While seeking long-lasting solutions to the manifold problems of this region, we must realize that peace can be achieved only through justice, sincerity and good will toward every ethnic group which calls the land its home. The biased, arbitrary decisions of the past, which were influenced by prejudice and only used contemporary doctrines to disguise their chauvinistic aims, has brought nothing but suffering to all concerned. The present situation, which is a direct result of the mistakes made in the past, cannot be regarded as permanent for two reasons. First., because no dictatorship contains the ingredients of peace and happiness. Second, because of the cultural heritage as well as of the economic needs of Ruthenia clearly define it as an integral part of Central Europe, a fortress of the West, and not the spearhead of the East.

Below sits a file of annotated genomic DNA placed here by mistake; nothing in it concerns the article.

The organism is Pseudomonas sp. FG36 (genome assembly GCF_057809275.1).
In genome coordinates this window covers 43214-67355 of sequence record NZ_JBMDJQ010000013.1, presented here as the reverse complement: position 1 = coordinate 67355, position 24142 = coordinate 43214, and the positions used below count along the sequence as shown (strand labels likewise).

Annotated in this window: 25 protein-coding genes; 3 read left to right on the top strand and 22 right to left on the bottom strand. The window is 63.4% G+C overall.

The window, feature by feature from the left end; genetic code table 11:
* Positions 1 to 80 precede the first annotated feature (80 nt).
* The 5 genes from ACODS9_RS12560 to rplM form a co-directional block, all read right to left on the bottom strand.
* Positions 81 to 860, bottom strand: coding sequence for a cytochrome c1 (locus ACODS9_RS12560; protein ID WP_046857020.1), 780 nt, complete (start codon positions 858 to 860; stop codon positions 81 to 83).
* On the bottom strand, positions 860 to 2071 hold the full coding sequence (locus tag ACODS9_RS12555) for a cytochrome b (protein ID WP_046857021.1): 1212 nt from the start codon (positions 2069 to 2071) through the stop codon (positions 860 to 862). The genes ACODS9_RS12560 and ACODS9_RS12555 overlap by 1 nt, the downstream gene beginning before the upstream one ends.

The Eastern culture-circle, so totally different from that of Central and Western Europe, has no justificable claim, either south or west of the Carpathian mountains.

The culture community of the Danubian Basin must be restored in a modern and practical form, acceptable to every ethnic group of freedom loving people. Until this is done, peace and stability will never return to Central Europe.